Stop what you’re doing and bookmark this recipe, because it is the only paleo chocolate cake recipe you’ll ever need! It’s easy to make – no mixers or special equipment required – and produces a dense, moist, just-sweet-enough dark chocolate cake with a light spring and a tight crumb. All the taste testers loved it, and many of them didn’t even know it wasn’t a “regular” cake!
I’ve teased you with this recipe so many times over the last six months…
…First, when I made it for my son’s first birthday in November (😭)…
….and again when I tested it in cupcake form form for ACB’s birthday in March…
…and once more when I Instagram-storied my dad’s birthday cake.
If you only knew how many times I made this recipe in between. I tested this one more than I tested my vanilla cake recipe, which now holds the second most tested recipe title, at 18 iterations.
So, I’m sorry for all the teasing. It was unintentional, but I just wasn’t ready to share this until it was the perfect paleo chocolate cake recipe. It was definitely worth the wait.
What Makes For The Best Paleo Chocolate Cake?
The ingredient list for this paleo chocolate cake is simple and straightforward, full of predictable ingredients in a seemingly obvious formula. So, you may be wondering why it took me almost a year to get this recipe just right. Each ingredient is precisely selected and measured to make the best paleo chocolate cake you’ve ever had.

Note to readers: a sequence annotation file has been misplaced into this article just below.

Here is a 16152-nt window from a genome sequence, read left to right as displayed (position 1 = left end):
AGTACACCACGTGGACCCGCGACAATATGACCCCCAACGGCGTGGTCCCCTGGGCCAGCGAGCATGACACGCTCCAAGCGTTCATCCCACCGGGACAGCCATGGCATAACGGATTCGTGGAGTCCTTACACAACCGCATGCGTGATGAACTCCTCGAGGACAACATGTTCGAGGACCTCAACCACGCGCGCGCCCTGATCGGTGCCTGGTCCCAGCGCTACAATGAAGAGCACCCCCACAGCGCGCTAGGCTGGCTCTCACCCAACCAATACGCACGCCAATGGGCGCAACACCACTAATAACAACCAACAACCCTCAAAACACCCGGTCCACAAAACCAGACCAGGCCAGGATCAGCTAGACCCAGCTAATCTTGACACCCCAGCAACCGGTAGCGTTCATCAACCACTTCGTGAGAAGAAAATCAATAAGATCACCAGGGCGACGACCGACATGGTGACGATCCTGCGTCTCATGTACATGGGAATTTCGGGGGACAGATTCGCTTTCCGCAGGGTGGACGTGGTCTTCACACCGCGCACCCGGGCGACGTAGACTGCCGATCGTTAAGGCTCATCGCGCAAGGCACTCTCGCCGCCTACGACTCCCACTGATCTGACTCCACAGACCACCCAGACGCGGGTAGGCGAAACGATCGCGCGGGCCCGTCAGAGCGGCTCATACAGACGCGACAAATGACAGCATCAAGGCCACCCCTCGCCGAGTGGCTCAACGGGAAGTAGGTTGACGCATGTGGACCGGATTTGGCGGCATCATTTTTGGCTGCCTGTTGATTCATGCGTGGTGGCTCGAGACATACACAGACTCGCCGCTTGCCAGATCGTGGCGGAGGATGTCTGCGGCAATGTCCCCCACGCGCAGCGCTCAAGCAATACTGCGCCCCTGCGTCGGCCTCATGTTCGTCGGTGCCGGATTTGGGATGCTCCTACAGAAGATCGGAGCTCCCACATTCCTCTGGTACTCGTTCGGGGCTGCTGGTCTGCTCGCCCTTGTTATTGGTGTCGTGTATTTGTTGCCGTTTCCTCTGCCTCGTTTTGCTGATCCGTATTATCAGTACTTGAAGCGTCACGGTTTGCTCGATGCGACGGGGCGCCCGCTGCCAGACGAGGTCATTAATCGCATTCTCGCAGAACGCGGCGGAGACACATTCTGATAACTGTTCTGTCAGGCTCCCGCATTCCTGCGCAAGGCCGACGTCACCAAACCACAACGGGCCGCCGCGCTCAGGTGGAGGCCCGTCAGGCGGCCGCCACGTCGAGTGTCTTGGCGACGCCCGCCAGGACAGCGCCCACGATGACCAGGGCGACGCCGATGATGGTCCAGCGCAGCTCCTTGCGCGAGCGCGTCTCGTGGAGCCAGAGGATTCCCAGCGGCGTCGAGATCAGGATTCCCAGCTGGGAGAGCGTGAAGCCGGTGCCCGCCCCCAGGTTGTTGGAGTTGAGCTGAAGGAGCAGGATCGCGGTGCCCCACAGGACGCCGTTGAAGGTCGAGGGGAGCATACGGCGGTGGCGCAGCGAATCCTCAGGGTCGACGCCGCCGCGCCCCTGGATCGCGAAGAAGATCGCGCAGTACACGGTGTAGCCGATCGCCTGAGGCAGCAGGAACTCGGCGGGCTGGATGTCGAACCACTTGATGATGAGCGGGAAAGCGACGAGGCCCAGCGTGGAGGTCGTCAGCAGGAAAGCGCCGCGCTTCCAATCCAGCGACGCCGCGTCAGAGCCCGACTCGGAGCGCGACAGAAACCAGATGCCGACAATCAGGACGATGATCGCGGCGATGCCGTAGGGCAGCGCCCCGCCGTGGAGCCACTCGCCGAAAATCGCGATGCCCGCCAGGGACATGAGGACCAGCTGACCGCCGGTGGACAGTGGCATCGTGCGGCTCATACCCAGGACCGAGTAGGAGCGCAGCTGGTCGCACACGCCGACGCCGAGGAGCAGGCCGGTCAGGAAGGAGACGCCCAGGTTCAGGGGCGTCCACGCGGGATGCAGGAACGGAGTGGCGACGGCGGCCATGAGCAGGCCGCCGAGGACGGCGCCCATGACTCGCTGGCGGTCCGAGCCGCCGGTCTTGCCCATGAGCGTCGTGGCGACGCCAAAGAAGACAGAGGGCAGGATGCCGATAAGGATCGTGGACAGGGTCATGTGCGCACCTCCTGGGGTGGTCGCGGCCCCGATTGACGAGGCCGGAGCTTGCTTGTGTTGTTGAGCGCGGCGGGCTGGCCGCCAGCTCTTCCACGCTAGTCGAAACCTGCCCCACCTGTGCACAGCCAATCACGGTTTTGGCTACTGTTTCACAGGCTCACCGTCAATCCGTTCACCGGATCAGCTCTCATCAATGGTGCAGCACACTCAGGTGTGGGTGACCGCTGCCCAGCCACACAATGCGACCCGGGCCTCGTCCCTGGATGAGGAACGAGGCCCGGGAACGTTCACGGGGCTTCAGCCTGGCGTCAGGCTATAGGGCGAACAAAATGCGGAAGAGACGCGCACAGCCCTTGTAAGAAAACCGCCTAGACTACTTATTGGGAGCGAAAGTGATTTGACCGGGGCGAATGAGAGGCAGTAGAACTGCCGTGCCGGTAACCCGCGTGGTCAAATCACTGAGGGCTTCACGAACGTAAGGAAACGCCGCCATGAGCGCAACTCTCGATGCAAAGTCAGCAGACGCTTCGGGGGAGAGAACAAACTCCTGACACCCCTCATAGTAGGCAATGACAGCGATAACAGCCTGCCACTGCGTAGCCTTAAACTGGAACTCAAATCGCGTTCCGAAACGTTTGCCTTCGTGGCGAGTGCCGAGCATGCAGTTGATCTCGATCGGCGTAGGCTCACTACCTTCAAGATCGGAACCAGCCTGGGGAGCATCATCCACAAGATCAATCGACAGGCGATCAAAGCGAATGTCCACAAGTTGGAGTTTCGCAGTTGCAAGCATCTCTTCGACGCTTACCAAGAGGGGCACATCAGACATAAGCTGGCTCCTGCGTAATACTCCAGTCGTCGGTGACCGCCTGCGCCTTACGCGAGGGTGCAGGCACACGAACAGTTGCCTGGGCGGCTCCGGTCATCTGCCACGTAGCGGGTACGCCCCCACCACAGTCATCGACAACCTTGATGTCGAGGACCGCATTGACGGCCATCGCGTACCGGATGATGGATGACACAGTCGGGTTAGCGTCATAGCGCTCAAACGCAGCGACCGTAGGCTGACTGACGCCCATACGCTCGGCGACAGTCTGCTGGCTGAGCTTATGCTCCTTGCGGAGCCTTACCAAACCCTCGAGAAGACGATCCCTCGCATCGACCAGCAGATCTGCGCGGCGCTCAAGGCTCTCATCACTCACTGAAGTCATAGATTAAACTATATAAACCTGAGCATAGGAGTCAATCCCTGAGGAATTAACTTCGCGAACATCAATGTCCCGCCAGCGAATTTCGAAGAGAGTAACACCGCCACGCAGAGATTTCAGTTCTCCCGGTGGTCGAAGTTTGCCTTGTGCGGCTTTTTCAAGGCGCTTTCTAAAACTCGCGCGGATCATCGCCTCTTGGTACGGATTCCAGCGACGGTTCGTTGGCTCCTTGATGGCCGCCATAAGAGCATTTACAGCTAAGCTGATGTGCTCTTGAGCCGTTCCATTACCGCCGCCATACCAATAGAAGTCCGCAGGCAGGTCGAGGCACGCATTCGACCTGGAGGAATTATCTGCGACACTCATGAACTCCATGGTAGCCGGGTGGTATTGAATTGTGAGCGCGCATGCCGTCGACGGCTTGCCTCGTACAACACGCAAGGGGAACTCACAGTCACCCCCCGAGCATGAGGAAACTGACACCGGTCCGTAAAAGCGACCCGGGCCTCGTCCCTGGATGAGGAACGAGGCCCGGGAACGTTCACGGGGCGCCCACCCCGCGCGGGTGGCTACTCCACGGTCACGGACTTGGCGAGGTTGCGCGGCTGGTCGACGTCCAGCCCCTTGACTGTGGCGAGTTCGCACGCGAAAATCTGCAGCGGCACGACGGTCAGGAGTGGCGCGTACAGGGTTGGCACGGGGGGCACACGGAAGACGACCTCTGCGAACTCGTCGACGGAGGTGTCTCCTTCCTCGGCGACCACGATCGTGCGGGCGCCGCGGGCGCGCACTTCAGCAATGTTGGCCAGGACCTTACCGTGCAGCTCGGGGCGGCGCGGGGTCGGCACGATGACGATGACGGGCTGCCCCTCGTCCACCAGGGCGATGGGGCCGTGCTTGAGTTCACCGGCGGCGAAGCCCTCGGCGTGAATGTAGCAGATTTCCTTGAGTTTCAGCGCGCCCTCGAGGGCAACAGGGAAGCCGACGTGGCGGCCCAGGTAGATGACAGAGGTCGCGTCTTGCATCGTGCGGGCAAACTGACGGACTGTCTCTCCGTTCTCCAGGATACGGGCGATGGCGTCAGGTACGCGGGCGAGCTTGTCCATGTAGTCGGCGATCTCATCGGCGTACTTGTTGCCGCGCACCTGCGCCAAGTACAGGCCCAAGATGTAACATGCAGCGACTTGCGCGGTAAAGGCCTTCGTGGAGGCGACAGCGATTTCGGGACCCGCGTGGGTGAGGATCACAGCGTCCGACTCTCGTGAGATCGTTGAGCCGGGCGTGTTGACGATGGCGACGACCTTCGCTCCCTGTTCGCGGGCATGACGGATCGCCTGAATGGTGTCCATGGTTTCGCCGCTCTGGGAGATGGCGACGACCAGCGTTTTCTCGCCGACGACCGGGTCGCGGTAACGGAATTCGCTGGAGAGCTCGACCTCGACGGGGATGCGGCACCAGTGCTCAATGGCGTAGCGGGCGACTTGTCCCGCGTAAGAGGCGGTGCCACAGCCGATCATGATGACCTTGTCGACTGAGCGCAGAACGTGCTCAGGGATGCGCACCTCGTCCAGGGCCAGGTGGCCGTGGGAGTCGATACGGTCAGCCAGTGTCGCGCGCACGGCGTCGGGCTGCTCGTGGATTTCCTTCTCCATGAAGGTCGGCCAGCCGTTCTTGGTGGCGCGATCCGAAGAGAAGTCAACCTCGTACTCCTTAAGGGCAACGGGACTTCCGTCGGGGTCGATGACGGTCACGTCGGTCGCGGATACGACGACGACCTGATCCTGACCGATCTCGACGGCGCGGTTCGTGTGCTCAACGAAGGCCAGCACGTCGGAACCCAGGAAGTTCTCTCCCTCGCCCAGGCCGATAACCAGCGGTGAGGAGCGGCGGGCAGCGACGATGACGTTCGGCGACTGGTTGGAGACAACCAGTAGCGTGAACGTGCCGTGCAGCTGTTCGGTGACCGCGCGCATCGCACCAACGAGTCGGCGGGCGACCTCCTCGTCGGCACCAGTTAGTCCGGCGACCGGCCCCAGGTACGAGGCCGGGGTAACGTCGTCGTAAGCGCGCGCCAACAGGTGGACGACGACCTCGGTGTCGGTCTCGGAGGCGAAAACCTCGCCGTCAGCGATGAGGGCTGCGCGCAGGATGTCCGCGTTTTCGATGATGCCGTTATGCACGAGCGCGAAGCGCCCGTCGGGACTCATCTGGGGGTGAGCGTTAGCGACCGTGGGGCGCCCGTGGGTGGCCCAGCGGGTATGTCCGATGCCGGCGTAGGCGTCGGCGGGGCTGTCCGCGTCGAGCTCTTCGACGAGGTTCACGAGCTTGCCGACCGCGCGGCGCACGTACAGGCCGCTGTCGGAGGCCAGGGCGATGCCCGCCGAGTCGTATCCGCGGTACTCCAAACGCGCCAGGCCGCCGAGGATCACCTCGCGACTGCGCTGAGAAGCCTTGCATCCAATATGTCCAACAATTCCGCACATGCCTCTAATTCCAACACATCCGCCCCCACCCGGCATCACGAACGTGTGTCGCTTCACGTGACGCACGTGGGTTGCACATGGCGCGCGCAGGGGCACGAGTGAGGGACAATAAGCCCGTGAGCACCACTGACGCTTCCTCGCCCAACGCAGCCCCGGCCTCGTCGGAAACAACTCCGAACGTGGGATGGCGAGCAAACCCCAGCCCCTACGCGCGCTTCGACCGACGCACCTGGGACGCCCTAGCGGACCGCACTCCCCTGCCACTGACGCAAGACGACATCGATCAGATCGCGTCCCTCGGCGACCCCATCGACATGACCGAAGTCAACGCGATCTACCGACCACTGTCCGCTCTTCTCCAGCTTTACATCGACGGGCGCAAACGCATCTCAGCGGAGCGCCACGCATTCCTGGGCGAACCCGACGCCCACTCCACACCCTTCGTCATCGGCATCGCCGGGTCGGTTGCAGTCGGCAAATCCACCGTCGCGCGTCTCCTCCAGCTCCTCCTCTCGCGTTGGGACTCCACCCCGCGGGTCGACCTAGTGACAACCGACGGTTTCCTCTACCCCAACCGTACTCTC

Almond flour not only provides the base of the batter, but is the secret to the moist, tight crumb you require in a killer paleo chocolate cake. I get asked about subs for almond flour all the time and, unfortunately, I would not recommend trying to substitute anything for almond flour in this recipe. Use the most finely-ground blanched almond flour you can find. I use, and recommend, Honeyville brand.
The roast-y, caramel-y, depth of flavor is one of the reasons I love to coconut sugar, and it complements the roasted, slightly (pleasantly) burned flavor of the cocoa powder. It is essential that you use coconut sugar, not stevia or granulated monk fruit. Coconut sugar is hydroscopic, which mean it absorbs and holds moisture in the cake. Stevia and monk fruit are not hydroscopic, so using them will result in a rock hard, dry-as-a-bone cake. I don’t have to tell you that no one wants to eat that!
This is, obviously, where the chocolate flavor in the cake comes from. This isn’t called a Death By Paleo Chocolate Cake for nothing; there is a high cocoa-to-sweetener ratio in this cake, to make it just a notch chocolatier than your normal chocolate cake. I do not mess around. But, since the cocoa powder is so essential to the flavor of the cake, you’ll need to make sure you’re using the best quality you can find. Splurge, if you can.